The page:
Babysitting Business Name Ideas

by Lana Bradstream ; Updated September 26, 2017
Use your babysitting business name to snag more clients.

Babysitting is the main source of income for many teenagers. You might want to expand your babysitting and start offering your services to more people than just your neighbors or family friends. A good name for your babysitting business can help in your expansion and make your services all the more memorable. Make sure the name is catchy and short. It makes it easier to remember.

Involve Your Name

You can use your first name in your business name. For example, "Jane's Babysitting" or "Jane's Little Steps." If you have a unique name, people will be able to connect you with the business right away. After a while, your clients will more than likely just shorten the business name to your first name, particularly when making recommendations to other potential customers.

What You Do

If there is something you emphasize when you babysit, emphasize it in your business name. If parents are looking for a certain kind of service, it will help lead them to you. If you emphasize creating healthy meals for the kids, try "Healthy Eats." If playing games and keeping the kids entertained is your primary focus, try "Fun Times."

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Include the Kids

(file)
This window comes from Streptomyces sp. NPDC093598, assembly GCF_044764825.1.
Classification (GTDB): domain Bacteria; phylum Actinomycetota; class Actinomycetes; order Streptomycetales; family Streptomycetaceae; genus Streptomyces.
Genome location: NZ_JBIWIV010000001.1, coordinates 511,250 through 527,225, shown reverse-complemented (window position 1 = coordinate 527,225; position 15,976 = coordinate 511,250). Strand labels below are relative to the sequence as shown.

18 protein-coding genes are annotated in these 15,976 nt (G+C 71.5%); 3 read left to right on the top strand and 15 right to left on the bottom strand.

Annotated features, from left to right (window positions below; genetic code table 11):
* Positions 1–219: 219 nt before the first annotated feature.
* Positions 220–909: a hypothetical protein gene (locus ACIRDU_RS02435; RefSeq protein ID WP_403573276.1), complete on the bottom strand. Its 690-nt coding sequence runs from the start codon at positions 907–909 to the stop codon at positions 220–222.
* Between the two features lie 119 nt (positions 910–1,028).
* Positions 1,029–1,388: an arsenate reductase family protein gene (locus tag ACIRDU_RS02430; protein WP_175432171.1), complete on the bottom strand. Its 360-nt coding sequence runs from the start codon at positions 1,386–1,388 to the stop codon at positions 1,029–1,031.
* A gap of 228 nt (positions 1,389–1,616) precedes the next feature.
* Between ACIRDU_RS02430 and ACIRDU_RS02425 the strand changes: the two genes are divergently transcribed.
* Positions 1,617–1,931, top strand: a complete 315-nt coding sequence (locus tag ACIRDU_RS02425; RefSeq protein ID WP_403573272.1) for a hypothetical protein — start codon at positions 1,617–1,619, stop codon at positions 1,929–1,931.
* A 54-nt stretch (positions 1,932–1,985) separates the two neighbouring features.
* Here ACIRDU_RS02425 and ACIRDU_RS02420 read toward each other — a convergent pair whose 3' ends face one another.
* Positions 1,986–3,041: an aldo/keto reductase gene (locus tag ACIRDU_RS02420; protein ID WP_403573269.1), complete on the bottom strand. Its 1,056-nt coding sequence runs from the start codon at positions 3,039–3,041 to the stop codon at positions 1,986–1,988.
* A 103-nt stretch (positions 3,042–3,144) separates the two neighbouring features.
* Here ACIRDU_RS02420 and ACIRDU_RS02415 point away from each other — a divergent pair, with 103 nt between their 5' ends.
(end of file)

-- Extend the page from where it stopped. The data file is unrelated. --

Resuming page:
People call kids different names and you can include that in your business name. Using different names for children can help create a more relaxed feel and will give a sense of creativity to your business. Try using the word "tots" or you can use "little angels." "Kiddos" is another one that can be used. An example of how to use these words would be "Little Angel Sitting."

Get Creative

Here is where you can have some fun. If your name is Mary, try "Mary's Pop-in" as a play on Mary Poppins and it will also indicate you can pop right in for babysitting. Nursery rhymes are an indication that your business is for children. Try "Rock-A-Bye" or "Miss Muffett's." Be careful you do not get too creative. You do not want to confuse people. Stick to what is obvious and then play with it.

About the Author

Lana Bradstream began her journalism career in 2000. She has worked at the "Mobridge Tribune," the "Custer County Chronicle," "Rapid City Weekly News" and the "Box Elder Horizon," with regular beats of government, crime, agriculture, entertainment and feature stories. Bradstream studied journalism at the University of South Dakota.

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